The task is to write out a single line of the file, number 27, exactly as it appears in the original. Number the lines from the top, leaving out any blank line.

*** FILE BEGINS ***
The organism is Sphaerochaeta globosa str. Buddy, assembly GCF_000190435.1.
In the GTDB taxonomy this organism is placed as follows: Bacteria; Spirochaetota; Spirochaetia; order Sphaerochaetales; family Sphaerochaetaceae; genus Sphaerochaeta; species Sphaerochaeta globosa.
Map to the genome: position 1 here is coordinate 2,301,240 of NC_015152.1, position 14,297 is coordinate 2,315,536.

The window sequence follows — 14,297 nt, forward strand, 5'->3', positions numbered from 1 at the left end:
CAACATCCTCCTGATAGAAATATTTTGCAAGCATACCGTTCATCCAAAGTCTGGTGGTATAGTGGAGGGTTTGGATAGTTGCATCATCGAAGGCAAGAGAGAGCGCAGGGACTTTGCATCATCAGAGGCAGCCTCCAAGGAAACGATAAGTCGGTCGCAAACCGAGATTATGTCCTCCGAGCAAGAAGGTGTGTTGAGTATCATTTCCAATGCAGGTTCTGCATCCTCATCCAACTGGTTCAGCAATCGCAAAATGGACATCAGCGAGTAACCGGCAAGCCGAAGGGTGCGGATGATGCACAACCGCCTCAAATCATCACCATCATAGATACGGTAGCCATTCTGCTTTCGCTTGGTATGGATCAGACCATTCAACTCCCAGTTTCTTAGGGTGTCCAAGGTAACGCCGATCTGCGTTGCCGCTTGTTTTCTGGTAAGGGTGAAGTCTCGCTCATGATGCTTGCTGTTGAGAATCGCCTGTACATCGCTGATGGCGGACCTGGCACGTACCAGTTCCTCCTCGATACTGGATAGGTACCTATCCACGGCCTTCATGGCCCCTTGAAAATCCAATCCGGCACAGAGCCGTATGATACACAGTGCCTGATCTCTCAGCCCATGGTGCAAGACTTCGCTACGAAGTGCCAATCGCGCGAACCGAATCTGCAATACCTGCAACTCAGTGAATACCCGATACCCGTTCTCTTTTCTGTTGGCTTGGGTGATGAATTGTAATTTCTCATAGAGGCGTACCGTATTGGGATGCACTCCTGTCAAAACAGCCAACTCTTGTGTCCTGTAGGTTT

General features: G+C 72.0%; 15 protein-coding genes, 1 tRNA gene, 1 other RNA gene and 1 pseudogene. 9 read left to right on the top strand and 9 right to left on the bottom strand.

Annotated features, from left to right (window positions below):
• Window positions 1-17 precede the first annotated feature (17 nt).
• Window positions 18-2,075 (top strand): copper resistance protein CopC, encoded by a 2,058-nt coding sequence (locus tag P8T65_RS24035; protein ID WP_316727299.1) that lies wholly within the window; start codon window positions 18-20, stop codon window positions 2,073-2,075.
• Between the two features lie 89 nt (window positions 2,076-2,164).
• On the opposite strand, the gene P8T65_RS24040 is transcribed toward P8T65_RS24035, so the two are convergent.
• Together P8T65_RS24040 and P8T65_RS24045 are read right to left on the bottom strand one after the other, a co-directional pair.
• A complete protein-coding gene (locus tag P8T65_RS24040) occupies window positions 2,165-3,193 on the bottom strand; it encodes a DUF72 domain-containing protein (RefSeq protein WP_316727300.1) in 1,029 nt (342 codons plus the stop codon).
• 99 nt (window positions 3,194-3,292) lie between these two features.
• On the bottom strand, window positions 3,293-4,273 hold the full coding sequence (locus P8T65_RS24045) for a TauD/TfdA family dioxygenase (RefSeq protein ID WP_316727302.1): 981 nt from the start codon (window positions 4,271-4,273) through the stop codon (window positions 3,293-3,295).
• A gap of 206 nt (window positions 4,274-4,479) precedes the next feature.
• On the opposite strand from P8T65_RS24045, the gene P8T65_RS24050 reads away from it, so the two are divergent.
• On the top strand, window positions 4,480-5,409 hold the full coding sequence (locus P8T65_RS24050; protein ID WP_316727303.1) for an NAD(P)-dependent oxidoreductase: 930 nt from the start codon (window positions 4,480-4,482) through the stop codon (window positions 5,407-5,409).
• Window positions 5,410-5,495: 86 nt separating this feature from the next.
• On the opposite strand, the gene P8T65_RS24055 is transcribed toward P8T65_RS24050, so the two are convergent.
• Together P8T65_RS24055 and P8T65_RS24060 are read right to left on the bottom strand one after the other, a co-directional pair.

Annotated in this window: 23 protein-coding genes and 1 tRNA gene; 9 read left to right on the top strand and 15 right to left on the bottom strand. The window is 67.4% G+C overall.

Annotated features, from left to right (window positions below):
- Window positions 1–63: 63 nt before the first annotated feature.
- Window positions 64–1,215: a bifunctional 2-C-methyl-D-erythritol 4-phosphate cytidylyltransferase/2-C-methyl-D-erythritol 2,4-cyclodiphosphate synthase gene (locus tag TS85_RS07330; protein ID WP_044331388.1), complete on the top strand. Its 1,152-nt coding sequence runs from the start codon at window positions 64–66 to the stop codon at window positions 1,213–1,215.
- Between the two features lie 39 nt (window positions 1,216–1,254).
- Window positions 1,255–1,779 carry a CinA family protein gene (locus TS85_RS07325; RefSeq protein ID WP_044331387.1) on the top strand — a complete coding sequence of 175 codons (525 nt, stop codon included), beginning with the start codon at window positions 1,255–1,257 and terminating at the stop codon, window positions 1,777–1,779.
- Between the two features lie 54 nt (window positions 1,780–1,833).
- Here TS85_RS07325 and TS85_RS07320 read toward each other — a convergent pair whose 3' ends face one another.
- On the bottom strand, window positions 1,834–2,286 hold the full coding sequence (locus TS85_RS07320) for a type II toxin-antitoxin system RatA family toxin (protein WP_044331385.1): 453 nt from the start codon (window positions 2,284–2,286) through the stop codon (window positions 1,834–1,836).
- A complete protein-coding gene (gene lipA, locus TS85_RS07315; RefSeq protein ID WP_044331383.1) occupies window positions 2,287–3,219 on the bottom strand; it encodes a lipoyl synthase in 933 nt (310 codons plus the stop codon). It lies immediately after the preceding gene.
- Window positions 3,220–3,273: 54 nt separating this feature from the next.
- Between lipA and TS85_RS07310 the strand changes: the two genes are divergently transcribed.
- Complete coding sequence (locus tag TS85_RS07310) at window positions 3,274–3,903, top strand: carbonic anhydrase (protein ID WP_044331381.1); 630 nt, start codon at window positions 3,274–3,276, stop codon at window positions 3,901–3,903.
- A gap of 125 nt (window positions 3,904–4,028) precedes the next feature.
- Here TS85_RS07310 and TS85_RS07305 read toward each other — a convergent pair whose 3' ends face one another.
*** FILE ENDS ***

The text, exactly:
- Window positions 1,255–1,779 carry a CinA family protein gene (locus TS85_RS07325; RefSeq protein ID WP_044331387.1) on the top strand — a complete coding sequence of 175 codons (525 nt, stop codon included), beginning with the start codon at window positions 1,255–1,257 and terminating at the stop codon, window positions 1,777–1,779.